University of Arizona Extension agronomist Mike Ottman can be a man of few words, but his knowledge of alfalfa nutrients and deficiency symptoms could fill volumes.

Speaking at the 2010 California Alfalfa and Forage Symposium in Visalia, Calif., in December, Ottman summarized his scheduled 20-minute presentation on nutrient requirements and deficiency symptoms in Western-grown alfalfa in a mere five seconds.
“Many people talk about suspected nutrient deficiencies in alfalfa, but usually phosphorus is the only deficient nutrient,” Ottman concluded.

After a good-hearted chuckle from the 400-plus in attendance, Ottman expounded on nutrient requirements and deficiency symptoms in Western alfalfa. He said spiking fertilizer prices in recent years have led more cost-conscious farmers to ask more nutrient questions and more closely pencil the numbers.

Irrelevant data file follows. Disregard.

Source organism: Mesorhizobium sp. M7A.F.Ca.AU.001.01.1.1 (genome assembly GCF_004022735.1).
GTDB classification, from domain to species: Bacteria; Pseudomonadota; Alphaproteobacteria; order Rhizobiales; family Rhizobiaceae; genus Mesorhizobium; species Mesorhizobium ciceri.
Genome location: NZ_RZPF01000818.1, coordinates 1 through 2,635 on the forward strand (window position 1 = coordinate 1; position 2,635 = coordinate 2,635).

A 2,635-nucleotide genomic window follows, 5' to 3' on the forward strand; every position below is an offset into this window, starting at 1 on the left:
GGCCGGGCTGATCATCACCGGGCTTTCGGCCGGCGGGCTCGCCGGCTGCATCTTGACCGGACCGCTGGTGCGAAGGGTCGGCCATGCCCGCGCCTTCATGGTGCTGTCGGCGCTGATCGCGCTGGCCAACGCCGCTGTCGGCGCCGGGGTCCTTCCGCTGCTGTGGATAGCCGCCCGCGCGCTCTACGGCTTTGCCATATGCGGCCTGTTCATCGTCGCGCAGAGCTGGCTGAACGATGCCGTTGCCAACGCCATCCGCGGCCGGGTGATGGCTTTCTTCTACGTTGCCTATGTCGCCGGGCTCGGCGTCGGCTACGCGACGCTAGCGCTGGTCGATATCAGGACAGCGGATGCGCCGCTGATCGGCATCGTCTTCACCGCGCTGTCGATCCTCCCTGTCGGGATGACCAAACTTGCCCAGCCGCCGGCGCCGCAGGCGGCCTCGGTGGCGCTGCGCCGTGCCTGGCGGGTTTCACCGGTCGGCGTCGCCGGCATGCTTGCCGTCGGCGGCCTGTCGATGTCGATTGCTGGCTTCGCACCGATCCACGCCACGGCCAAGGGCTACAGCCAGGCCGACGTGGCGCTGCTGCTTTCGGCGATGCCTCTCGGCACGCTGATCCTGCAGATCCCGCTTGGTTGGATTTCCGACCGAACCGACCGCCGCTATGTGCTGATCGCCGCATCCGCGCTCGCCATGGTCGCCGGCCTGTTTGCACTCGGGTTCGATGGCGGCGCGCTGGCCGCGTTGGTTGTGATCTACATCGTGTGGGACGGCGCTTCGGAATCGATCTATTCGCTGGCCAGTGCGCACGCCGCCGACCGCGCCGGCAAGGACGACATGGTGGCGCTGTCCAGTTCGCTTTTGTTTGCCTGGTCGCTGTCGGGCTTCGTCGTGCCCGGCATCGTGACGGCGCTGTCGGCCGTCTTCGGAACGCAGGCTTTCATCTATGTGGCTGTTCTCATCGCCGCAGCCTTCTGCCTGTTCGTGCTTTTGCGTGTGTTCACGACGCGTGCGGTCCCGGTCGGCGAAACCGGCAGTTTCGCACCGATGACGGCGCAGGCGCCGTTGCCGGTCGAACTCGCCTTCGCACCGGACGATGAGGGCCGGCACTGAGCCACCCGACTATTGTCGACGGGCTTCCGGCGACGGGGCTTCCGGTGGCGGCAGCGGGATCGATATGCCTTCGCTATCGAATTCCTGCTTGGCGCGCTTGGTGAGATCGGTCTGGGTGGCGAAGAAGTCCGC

According to Ottman, 16 to 18 nutrients are required to produce high-quality alfalfa with good yields in the West. The nutrient list includes the primary minerals nitrogen (N), phosphorus (P), and potassium (K).

“Alfalfa yields of 8 tons per acre in the West require about 450 pounds of added nitrogen, 300-pounds-plus of potassium, and under 50 pounds of phosphorus per acre per year,” said Ottman.

Secondary nutrients include calcium, magnesium, and sulfur (S). The list of required micronutrients include iron, manganese, chloride, boron (B), zinc, copper (Cu), and molybdenum (Mo). Less than five pounds of micronutrients per acre are generally required to achieve 8-ton/acre alfalfa yields annually.

Alfalfa also requires carbon, hydrogen, and oxygen fixed through the photosynthesis process from carbon dioxide and water.